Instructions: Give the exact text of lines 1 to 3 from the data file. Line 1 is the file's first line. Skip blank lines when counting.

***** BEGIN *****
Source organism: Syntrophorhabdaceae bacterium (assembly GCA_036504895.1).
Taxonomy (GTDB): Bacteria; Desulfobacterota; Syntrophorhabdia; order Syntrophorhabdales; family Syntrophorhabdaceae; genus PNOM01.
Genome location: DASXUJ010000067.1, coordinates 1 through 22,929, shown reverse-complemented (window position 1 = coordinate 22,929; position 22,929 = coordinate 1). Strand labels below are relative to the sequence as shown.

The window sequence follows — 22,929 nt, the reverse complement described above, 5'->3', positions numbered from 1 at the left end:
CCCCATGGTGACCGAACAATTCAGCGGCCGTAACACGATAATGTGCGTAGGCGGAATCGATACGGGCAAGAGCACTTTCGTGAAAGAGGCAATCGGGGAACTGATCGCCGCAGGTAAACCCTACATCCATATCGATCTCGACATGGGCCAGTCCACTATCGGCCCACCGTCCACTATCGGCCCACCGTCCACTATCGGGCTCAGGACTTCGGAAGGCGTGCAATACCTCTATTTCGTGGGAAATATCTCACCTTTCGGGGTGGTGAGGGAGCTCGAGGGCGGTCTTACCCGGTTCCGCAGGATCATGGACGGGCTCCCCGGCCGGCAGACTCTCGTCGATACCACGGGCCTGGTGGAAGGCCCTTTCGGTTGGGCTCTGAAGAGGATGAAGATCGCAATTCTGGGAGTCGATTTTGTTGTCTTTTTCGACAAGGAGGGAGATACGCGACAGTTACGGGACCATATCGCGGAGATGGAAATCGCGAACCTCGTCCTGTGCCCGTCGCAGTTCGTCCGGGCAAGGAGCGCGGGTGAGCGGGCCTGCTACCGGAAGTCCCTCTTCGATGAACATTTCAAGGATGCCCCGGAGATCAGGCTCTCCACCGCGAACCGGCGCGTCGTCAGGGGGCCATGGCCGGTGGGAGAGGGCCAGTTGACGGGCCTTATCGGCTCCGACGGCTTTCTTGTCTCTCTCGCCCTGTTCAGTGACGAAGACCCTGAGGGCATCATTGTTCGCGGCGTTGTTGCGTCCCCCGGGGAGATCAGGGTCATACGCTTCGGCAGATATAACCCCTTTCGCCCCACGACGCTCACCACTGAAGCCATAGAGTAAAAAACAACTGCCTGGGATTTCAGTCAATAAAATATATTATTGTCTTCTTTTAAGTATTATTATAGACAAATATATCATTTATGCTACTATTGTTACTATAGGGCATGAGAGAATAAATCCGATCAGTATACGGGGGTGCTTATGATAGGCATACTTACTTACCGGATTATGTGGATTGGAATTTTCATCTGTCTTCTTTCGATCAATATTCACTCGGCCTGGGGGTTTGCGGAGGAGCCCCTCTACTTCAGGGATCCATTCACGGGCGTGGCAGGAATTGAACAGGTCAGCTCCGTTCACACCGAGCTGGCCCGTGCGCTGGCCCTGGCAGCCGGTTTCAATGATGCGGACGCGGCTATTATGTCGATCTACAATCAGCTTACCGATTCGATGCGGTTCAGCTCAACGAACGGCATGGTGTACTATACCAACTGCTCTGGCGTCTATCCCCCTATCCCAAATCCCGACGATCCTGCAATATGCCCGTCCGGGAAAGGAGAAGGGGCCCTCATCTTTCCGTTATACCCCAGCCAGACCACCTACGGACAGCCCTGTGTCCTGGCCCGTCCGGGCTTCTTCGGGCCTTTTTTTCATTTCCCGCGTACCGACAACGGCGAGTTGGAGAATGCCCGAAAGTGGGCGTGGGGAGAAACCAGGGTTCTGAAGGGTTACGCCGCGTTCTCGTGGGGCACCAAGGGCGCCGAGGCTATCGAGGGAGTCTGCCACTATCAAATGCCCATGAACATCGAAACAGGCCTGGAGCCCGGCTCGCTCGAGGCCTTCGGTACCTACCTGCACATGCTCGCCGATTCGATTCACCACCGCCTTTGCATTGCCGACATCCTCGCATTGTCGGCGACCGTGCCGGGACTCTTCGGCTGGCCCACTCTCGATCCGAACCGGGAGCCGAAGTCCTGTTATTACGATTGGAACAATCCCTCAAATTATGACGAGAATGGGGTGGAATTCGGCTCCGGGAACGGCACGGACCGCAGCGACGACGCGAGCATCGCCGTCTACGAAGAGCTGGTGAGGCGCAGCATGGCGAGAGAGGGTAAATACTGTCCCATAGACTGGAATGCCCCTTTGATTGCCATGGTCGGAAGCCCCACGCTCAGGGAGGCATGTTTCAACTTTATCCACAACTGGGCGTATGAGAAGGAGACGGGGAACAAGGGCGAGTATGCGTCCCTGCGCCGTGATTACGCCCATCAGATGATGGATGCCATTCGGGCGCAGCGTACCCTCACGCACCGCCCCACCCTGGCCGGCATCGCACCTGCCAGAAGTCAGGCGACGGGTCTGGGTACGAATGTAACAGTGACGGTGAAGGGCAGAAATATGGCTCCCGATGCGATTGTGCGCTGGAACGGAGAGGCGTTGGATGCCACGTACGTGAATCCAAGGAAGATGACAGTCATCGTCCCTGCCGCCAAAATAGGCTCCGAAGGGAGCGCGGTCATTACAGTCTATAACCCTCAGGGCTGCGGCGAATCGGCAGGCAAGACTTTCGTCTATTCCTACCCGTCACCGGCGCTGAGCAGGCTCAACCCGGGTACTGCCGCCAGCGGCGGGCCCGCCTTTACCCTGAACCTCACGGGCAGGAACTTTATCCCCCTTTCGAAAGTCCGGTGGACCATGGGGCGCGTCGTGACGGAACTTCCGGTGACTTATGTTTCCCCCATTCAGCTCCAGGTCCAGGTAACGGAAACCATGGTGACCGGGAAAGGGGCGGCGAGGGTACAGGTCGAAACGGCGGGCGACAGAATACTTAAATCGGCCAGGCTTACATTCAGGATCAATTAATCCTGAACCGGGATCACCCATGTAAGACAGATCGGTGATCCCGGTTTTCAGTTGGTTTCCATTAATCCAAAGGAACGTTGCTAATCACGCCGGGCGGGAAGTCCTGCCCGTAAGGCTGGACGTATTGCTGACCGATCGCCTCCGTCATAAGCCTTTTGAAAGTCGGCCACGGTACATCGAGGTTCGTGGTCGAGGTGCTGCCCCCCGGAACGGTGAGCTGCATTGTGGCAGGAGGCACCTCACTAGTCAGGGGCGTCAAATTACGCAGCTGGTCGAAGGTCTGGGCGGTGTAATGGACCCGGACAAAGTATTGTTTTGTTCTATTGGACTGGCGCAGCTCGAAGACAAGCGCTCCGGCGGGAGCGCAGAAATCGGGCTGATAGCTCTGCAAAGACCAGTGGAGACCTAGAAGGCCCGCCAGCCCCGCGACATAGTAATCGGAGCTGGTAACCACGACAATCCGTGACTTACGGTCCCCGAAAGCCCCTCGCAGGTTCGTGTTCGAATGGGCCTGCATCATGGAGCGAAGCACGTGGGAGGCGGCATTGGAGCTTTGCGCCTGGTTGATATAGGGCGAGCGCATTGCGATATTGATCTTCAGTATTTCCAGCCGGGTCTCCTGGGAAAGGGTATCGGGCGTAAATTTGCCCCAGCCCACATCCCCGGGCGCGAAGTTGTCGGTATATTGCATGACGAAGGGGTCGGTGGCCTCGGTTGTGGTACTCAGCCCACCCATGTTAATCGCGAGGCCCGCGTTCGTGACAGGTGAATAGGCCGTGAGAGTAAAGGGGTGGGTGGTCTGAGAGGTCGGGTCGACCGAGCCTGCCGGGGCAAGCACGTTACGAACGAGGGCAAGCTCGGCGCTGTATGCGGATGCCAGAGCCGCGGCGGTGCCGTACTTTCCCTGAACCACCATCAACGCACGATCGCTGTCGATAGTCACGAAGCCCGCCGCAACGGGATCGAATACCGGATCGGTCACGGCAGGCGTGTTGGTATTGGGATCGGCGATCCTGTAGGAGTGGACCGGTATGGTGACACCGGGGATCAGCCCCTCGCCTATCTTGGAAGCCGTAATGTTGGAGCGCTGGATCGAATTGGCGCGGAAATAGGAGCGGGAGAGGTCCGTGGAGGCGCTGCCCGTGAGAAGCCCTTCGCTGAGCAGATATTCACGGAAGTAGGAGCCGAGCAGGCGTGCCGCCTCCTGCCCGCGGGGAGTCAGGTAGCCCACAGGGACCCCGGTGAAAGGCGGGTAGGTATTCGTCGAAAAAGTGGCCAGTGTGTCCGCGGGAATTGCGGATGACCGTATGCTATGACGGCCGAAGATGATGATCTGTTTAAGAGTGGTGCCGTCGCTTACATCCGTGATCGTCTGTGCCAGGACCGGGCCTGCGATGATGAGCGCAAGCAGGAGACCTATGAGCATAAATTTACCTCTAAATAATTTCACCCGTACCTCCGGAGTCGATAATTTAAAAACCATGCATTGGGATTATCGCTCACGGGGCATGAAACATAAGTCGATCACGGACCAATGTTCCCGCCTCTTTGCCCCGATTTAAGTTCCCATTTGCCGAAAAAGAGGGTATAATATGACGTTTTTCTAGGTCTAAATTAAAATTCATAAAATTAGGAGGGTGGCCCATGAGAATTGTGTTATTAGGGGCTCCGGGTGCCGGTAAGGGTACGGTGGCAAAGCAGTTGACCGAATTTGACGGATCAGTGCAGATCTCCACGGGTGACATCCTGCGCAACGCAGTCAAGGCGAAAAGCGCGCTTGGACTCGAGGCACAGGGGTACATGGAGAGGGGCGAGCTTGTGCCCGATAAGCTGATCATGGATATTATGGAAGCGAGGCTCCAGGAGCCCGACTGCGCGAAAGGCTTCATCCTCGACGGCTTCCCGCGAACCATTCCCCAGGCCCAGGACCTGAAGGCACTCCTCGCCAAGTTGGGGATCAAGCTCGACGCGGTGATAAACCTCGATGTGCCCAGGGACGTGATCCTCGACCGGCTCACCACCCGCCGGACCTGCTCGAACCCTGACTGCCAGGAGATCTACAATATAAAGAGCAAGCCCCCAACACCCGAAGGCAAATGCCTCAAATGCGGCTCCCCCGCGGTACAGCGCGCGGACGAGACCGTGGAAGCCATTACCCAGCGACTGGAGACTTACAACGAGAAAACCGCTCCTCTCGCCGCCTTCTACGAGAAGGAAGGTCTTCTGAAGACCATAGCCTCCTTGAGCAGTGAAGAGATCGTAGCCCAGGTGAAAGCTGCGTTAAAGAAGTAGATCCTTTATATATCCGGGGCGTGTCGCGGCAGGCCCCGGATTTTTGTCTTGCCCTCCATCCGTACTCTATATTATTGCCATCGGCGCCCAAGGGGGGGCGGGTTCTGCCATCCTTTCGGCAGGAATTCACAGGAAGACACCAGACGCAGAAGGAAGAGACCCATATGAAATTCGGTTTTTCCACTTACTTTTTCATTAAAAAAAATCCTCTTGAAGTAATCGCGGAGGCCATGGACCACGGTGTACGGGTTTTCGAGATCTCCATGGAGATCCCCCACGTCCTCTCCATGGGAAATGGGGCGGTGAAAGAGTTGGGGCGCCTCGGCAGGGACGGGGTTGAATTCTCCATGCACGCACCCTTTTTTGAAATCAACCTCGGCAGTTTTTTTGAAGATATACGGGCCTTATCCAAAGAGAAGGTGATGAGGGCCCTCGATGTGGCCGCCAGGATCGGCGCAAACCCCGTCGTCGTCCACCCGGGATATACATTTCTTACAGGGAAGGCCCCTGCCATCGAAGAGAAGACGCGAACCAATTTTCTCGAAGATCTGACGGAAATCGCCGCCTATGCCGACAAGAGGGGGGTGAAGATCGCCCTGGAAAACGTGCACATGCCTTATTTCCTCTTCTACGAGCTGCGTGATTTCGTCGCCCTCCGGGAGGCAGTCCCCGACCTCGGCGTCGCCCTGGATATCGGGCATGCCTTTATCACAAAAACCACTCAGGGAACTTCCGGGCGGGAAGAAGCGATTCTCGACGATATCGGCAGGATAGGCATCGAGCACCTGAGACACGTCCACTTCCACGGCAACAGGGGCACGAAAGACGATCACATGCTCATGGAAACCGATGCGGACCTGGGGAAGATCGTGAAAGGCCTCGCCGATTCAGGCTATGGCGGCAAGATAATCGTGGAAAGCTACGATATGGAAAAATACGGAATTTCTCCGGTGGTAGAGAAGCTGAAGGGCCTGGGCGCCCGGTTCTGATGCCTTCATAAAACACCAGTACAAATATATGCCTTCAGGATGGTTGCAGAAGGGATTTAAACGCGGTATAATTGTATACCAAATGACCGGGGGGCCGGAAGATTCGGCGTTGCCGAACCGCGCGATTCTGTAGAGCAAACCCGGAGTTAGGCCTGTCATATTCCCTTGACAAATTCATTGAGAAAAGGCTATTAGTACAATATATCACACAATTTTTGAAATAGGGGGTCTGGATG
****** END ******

Source organism: Syntrophorhabdaceae bacterium (assembly GCA_036504895.1).
Taxonomy (GTDB): Bacteria; Desulfobacterota; Syntrophorhabdia; order Syntrophorhabdales; family Syntrophorhabdaceae; genus PNOM01.
Genome location: DASXUJ010000067.1, coordinates 1 through 22,929, shown reverse-complemented (window position 1 = coordinate 22,929; position 22,929 = coordinate 1). Strand labels below are relative to the sequence as shown.